Melissa Fay Greene
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|Thu, 08-16-2012 - 4:46pm|
What a great article! I just found it today. It's sort of a rebuttal to Badinter's anti-mothering jibberish. Enjoy!
The last two paragraphs:
Most mothers are doing the best they can. They swing-shift, job-share, freelance, temp, telecommute, fill in, work part-time, babysit for others, substitute, carpool, invent and consult. Young American mothers today, to an incredible degree, are discovering how to generate income from home, online. Millions of women see the rearing of children as the richest, most meaningful work they will ever do. But even the Most Extreme Devotees of Mothering live in the real world; they, too, must buy groceries and gas, pay rent or a mortgage, and pay back student loans. Some will make do with the old car, the small house, the clothes from the consignment shop, if it will allow them to stay home with their children another year. Like everyone in this recession-hit world, most hope that someday, when they re-enter the job market, they will find work equivalent to their skills and talents.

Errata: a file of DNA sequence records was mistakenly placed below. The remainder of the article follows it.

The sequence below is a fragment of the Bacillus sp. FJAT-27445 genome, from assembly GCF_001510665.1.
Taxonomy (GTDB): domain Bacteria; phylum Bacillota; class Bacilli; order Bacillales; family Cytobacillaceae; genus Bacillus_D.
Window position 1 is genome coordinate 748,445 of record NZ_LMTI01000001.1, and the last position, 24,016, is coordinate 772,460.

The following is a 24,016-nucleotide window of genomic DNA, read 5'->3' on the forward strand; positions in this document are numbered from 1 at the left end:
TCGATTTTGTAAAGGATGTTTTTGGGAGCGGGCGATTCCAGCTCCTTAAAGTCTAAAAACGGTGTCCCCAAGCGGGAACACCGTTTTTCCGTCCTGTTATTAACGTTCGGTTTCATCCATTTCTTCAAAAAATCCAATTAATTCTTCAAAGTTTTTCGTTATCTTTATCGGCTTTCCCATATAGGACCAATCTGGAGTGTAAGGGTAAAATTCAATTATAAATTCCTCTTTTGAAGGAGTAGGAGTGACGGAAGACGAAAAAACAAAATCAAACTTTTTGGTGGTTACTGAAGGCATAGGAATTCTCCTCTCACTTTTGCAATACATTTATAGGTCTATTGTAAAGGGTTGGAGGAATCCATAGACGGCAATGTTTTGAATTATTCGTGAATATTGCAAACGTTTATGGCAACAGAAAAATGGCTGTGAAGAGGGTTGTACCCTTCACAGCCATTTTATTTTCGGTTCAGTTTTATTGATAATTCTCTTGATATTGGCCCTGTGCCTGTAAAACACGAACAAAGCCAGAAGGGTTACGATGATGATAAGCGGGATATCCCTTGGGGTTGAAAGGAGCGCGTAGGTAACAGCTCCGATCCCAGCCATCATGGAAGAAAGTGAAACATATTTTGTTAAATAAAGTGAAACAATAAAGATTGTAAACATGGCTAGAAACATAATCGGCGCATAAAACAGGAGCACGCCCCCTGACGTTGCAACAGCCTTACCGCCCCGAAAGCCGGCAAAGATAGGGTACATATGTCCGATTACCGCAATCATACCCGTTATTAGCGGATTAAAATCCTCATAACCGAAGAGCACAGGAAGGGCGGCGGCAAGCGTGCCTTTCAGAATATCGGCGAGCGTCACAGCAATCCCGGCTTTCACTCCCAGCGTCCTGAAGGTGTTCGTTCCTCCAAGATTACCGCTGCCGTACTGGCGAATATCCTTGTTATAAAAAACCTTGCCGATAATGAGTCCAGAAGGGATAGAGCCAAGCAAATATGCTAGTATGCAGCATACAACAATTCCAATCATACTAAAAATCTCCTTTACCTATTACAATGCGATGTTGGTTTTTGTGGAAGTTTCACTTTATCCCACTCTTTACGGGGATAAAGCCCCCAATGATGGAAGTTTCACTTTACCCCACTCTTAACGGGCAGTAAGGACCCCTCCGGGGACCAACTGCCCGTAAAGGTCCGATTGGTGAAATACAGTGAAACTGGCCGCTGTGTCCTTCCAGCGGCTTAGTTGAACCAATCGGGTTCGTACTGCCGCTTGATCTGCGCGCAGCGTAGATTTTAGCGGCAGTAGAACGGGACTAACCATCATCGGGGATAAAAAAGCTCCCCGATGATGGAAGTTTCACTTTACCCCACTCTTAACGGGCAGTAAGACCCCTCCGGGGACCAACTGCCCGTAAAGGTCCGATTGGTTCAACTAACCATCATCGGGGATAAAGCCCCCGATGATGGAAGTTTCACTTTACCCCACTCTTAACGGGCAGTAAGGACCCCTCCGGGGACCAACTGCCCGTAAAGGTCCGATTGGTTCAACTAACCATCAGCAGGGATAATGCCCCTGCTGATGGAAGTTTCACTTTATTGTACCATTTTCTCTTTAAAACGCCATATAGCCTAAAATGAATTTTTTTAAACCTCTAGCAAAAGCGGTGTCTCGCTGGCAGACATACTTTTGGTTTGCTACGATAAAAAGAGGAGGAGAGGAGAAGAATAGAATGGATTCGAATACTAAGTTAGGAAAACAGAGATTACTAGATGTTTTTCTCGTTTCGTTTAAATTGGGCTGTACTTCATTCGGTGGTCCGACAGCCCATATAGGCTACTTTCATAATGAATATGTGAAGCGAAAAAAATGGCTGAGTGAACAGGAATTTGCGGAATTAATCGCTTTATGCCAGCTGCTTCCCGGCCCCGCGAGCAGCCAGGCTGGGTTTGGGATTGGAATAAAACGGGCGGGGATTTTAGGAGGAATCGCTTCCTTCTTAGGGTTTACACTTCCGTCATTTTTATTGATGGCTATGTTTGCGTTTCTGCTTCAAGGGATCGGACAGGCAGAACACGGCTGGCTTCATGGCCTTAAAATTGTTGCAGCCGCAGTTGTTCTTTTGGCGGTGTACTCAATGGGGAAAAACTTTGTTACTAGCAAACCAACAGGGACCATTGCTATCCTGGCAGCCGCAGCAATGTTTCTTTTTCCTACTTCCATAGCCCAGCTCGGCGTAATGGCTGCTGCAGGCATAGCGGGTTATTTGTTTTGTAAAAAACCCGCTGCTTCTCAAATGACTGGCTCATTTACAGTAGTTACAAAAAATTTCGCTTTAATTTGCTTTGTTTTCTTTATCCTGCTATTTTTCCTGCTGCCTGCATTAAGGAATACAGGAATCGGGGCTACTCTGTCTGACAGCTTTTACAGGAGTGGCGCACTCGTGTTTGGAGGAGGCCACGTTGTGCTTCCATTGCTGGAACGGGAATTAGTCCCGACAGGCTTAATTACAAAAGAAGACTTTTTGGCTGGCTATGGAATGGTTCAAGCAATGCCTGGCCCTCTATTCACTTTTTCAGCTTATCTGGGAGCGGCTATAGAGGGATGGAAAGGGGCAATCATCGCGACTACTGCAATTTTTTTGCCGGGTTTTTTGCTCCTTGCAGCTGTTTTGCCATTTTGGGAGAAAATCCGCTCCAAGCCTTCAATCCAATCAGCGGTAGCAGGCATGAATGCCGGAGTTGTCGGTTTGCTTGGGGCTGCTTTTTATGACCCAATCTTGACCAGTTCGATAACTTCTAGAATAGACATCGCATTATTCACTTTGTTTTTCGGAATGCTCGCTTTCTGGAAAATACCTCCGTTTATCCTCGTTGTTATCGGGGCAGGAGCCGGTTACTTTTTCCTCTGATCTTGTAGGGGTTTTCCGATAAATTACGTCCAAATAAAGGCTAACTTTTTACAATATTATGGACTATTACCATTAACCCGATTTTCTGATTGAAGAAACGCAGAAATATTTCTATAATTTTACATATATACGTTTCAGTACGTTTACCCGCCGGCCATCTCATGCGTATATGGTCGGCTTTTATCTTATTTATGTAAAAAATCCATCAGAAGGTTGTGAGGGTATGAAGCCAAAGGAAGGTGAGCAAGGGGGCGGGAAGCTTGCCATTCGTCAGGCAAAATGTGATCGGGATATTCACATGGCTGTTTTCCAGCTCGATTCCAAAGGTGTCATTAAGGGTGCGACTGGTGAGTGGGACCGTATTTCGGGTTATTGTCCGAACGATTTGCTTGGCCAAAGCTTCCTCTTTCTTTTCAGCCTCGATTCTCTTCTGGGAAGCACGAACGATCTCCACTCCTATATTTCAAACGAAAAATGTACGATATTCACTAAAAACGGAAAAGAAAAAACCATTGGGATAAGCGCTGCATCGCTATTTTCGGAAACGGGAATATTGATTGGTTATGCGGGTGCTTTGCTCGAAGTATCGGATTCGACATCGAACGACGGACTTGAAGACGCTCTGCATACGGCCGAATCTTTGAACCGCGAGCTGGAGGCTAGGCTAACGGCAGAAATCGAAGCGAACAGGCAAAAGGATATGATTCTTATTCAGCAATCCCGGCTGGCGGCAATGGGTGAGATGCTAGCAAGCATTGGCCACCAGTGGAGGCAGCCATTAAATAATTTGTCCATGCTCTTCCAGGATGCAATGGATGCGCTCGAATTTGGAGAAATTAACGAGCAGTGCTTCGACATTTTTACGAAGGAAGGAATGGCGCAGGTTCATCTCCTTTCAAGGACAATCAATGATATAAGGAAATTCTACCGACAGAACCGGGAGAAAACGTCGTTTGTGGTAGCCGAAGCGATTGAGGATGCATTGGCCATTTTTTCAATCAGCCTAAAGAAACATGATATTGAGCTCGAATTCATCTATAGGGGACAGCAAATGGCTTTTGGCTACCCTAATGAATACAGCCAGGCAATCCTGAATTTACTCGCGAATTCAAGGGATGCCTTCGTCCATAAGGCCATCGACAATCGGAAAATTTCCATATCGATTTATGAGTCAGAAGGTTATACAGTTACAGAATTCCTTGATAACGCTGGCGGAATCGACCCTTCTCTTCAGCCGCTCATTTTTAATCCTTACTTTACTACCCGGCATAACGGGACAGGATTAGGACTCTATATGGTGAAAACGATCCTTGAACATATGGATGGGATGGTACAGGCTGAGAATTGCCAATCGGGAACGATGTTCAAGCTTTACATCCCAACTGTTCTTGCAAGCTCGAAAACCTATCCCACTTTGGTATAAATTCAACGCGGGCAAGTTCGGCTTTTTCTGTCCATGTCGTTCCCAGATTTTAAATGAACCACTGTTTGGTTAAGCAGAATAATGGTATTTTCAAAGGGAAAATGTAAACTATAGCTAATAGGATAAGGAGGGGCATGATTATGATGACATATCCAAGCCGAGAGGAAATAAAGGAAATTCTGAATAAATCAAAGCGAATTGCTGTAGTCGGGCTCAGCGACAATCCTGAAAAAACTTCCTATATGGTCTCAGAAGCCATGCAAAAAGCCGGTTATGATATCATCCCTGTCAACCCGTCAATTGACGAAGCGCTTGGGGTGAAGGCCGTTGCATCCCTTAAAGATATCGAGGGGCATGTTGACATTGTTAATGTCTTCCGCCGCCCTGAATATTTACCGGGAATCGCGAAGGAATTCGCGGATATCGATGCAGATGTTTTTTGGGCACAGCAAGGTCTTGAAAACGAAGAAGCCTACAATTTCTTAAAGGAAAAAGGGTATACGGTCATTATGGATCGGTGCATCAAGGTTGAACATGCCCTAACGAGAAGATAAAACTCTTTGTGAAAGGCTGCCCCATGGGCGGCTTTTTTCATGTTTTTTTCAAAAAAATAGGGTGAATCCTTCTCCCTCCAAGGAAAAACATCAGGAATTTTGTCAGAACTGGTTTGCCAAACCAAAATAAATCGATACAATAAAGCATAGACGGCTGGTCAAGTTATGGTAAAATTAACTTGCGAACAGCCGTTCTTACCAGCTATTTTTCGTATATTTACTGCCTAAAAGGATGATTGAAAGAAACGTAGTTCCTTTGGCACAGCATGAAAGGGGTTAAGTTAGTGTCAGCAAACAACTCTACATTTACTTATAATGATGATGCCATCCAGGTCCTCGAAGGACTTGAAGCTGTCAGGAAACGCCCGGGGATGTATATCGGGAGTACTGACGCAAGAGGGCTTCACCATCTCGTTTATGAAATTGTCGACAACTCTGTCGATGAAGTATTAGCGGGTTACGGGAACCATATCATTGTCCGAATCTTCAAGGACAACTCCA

To choose -- whether for weeks, months, or years -- l'idéologie du naturalisme, attachment parenting, is not to forgo all ambition. It is not to create a retro scene that, as Badinter writes, "sexist men can celebrate" nor is it to grimly and with a sense of biological destiny take up a life of "masochism and sacrifice." It is to enter into the world of the baby and young child with passion and creativity for as long as a mother finds it enriching and necessary and for as long as she and her partner, if she has one, can afford it. The high energy and joy of my early years of mothering were highlights of my life. It wasn't a trade-off. I wasn't choosing the rearing of happy children over the desire for a career. I always wanted both.